Five-quid Lurpak melts the butter brand’s public perceptionss
July 13th, 2022, Stephan Shakespeare

Five-quid Lurpak melts the butter brand’s public perceptionss

Sometimes a brand becomes a symbol of something larger than itself. Occasionally this is intentional: look at Ben & Jerry’s and their outspoken position on the Black Lives Matter Movement. In other cases, though, companies and products can reflect the issues of the day without ever quite intending to do so.

Lurpak is among the most recent and most high-profile examples, with the butter brand becoming a microcosm of the cost of living crisis in some quarters. Prices hit £5 for a 500g tub in certain retailers, and the resulting public outcry has – according to data from YouGov BrandIndex UK – cut through its public perceptions like a hot knife through some kind of dairy spread.


Buzz scores, which measure whether consumers have heard anything positive or negative about a brand, plummeted from 6.9 to -15.5 (-22.4) between June 23 (when stories about Lurpak’s higher price were reported in national outlets) and July 10. This negative coverage has had a direct impact on public sentiment: Impression scores, which track overall views of a brand among the public, more than halved in the same timeframe, falling from 41.8 to 18.4 (-23.4). The same goes for Reputation scores, which crashed from 22.9 to 11.0 (-11.9), and – in perhaps unsurprising news – the Value for Money metric, which went from solidly positive (9.8) to solidly negative (-8.6): a decline of 18.4 points.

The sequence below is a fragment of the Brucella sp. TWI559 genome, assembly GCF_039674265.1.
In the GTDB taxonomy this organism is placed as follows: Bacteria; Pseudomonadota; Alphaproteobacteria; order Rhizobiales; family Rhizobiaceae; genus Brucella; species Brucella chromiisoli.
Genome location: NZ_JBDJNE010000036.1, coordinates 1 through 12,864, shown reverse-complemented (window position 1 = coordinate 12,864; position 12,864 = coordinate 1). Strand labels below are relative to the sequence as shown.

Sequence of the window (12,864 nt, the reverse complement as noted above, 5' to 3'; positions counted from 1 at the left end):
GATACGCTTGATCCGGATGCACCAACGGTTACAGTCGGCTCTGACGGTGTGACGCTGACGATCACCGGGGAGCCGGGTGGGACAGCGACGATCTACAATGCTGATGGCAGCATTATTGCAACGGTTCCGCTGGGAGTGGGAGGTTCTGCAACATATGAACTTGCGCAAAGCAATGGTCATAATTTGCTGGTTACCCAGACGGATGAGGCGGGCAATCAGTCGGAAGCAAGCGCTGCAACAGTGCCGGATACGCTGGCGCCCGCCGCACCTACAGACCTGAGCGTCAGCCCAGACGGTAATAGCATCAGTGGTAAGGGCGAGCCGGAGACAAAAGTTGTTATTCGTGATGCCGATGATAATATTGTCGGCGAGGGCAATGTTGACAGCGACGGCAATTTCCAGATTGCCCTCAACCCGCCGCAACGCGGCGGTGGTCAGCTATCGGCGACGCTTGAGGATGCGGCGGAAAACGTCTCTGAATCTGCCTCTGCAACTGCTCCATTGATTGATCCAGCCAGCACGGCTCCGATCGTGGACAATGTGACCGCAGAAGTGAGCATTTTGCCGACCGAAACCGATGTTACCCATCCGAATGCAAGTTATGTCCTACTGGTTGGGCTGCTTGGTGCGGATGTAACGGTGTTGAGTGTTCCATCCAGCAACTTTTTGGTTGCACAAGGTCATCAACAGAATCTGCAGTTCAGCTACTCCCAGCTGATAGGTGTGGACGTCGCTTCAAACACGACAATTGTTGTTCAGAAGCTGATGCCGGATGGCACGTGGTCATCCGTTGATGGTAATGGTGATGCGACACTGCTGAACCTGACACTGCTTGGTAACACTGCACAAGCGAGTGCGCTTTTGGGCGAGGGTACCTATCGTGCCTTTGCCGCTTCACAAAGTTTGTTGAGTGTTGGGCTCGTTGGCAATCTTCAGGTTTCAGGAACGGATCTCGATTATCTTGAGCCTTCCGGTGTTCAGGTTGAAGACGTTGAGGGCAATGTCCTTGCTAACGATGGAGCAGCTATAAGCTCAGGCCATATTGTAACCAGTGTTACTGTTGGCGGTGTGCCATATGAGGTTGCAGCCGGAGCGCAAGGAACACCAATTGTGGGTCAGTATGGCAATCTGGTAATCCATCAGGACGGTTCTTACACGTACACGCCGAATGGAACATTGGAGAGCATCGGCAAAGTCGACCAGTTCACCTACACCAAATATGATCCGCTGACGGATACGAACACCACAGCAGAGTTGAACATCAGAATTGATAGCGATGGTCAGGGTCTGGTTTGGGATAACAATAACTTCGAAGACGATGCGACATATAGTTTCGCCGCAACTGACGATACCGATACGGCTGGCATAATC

Since the beginning of the initial Lurpak controversy, further stories have highlighted the fact that a 750g tub of its butter sells for £7.25 and a 900g tub goes for £9 in some supermarkets. Whether the story translates into fewer sales or not – or whether competitors such as Aldi’s Nordpak benefit at its expense – remains to be seen. But it is not unheard of for a brand to become a kind of bellwether for the cost of living: the price of Freddos, for example, is a regular source of social media outrage. The same fate may yet befall Lurpak if the brand does not do enough to butter up the public.

This article originally appeared in City AM